BRIEF DESCRIPTION OF THE DRAWINGS

Various features of embodiments of the present invention will be more readily understood from the following detailed description when read in conjunction with the appended drawings (not necessarily drawn to scale), in which:

FIG. 1 is a schematic cross-sectional top view of a left eyeball with an intraocular lens implanted therein;

FIG. 2A is a schematic anterior view of an IOL consistent with some embodiments of the present invention;

FIG. 2B is a schematic side cross-sectional view of the IOL depicted in FIG. 2A;

FIG. 2C is a schematic side cross-sectional view of the IOL depicted in FIGS. 2A and 2B implanted in the eye of a subject;

FIG. 3 is a schematic cross-sectional top view of the left eyeball depicted in FIG. 1 with an intraocular lens consistent with some embodiments of the invention;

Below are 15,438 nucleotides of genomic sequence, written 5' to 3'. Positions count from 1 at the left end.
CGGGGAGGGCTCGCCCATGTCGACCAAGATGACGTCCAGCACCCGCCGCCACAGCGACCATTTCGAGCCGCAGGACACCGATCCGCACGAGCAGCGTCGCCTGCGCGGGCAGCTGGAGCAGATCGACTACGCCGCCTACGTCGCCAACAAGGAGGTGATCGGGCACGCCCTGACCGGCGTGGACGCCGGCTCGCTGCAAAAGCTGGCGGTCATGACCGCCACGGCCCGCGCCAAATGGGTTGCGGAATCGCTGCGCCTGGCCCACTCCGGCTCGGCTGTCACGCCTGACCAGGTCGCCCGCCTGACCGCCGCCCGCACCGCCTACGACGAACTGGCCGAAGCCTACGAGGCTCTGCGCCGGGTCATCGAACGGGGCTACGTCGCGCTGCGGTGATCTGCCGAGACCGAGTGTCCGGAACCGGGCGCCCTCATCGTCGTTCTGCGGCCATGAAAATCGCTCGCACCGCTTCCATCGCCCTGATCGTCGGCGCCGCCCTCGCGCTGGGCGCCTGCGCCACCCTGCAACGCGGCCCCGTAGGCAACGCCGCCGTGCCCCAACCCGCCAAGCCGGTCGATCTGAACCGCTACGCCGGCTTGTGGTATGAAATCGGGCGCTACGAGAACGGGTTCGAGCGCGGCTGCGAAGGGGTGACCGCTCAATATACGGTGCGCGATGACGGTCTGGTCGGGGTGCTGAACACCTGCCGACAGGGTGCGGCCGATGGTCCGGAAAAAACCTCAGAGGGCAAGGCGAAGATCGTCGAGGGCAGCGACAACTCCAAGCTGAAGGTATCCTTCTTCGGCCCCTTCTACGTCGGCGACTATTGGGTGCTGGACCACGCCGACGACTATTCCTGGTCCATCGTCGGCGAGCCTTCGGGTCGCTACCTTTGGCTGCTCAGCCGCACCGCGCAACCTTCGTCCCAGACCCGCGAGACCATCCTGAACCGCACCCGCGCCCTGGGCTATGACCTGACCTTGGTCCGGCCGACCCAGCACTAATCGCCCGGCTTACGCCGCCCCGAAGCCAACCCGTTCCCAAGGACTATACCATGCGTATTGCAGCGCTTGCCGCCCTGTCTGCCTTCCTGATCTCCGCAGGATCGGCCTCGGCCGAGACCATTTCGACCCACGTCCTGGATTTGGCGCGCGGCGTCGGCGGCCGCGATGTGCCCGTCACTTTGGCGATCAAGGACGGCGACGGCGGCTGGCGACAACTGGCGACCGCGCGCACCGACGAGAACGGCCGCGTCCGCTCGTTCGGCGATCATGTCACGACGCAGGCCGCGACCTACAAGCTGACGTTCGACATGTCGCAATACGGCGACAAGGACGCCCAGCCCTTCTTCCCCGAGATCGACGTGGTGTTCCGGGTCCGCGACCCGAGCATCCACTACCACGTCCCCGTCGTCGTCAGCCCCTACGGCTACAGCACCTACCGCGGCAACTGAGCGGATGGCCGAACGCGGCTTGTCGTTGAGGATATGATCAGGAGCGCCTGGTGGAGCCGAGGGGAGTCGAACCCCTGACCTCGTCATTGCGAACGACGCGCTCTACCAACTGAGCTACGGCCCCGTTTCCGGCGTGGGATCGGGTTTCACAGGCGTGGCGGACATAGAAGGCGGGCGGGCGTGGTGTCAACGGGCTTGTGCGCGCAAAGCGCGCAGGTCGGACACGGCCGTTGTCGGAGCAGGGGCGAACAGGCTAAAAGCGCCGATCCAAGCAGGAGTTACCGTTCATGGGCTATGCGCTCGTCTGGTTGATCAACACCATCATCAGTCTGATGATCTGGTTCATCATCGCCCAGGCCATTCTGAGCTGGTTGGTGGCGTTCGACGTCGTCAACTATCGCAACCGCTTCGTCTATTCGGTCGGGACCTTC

FIG. 4A is a schematic anterior view of an IOL having four extensions consistent with an embodiment of the present invention;

FIG. 4B is a schematic side view of the IOL depicted in FIG. 4A;

FIG. 5A is a schematic anterior view of an IOL having an annular structure with protuberances consistent with some embodiments of the present invention;

FIG. 5B is a schematic side view of the IOL depicted in FIG. 5A;

FIG. 6A is a schematic anterior view of an IOL having an annular structure consistent with some embodiments of the present invention;

FIG. 6B is a schematic side view of the IOL depicted in FIG. 6A;

FIG. 6C is a schematic side cross-sectional view of the IOL depicted in FIGS. 6A and 6B implanted in the eye of a subject;

FIG. 7A is a schematic posterior view of an IOL having an annular structure and protuberances on a posterior surface of the structure consistent with some embodiments of the present invention;

FIG. 7B is a schematic side view of the IOL depicted in FIG. 7A;

FIG. 7C is a schematic side cross-sectional view of the IOL depicted in FIGS. 7A and 7B implanted in the eye of a subject;